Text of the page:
People and Place

One day all our communities will be rooted in a particular place.
We are in an age of extinction, with dozens of species going extinct every day from human impact.
We witness the ecological systems that support life on earth falling apart.
We see the empire grasp for power on the brink of yet another collapse of another hierarchy.
Living lives supported by the last breaths of a dying civilization, we look towards a time when we will all just have each other. By that I mean look out your window. Who is there? Your neighbor, the burrowing rodents, the insects, the coyotes, the juniper trees, the concrete of the sidewalk. At some point, again, these will be our friends, our resources. The people and wildlife and the more quiet, still aspects of our surroundings will comprise the environment that we care about- the only place that we have is the place where we are.

The importing of things from far away will be much more difficult. The movement of people will be greatly reduced, except those moving for survival.
Knowing this, do you wish to wait to learn how to take care of a place? Or will you listen now, listen to the land, the people and animals who know the land and it’s needs to stay healthy.
You have your own values and ways of thinking. They were likely given to you by the dominant culture that has also brought us ecological collapse. All this is inextricably linked. It takes a big, big pause to process the need to change one’s paradigm. It’s takes courage and patience to even see your own paradigm.

Will you wait for the “leaders” to change their paradigm so that they can save life on earth as we know it? What would it look like to change your own paradigm? I mean the kind of shift that results in a belief that humans are not more valuable than other beings. That people with more money are not more important than those with less. That white people are not above all other colors.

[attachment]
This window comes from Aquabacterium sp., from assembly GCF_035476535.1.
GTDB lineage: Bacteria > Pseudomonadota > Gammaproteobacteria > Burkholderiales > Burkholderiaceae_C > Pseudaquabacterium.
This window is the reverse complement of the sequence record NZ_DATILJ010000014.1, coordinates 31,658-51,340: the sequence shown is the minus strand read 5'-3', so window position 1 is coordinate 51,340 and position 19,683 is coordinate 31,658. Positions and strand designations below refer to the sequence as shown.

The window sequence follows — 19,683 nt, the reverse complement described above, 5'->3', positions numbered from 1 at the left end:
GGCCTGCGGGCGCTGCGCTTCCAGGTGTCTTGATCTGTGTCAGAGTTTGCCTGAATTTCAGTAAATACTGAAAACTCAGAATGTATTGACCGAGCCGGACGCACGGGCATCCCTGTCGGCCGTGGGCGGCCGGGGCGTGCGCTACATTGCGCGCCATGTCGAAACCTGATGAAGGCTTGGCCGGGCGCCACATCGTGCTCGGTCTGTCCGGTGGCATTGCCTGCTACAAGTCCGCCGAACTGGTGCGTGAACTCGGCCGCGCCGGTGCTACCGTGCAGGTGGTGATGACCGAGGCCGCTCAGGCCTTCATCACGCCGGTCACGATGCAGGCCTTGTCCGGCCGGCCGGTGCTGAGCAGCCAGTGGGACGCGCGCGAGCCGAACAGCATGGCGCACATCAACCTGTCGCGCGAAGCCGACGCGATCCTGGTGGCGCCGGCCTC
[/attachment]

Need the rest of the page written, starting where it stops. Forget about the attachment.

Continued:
Let’s look at human communities. We’ve lost most of the ways we knew how be in healthy groups living together. We’ve been out of practice for generations, and knowledge has been lost. We have not needed to draw on what is outside the window. The fossil fuels that have given the oceans and atmosphere larger and larger doses of carbon also brought us the ability to order from Amazon. They gave us the ability to move across the world from our families but visit every year. They gave us the steady stream of power that we can plug into so that we can meet our social needs through digital devices. It’s been that way for a while. But not really that long. And it won’t be much longer.

There are folks who have been focused on learning how to create healthy human community. Look at Intentional Communities and Temporary Autonomous Zones, Nonviolent Communication and Consensus decision making. Notice indigenous communities focused on preserving and reviving their own cultural traditions. These all point towards trying to live in harmony, trying to build a life where humans support one another. But often these are practices in transient gatherings. Because for those of us with privilege, it’s so easy to move-join other circles, find another crew. It’s so easy to go somewhere else when things are difficult. And we do.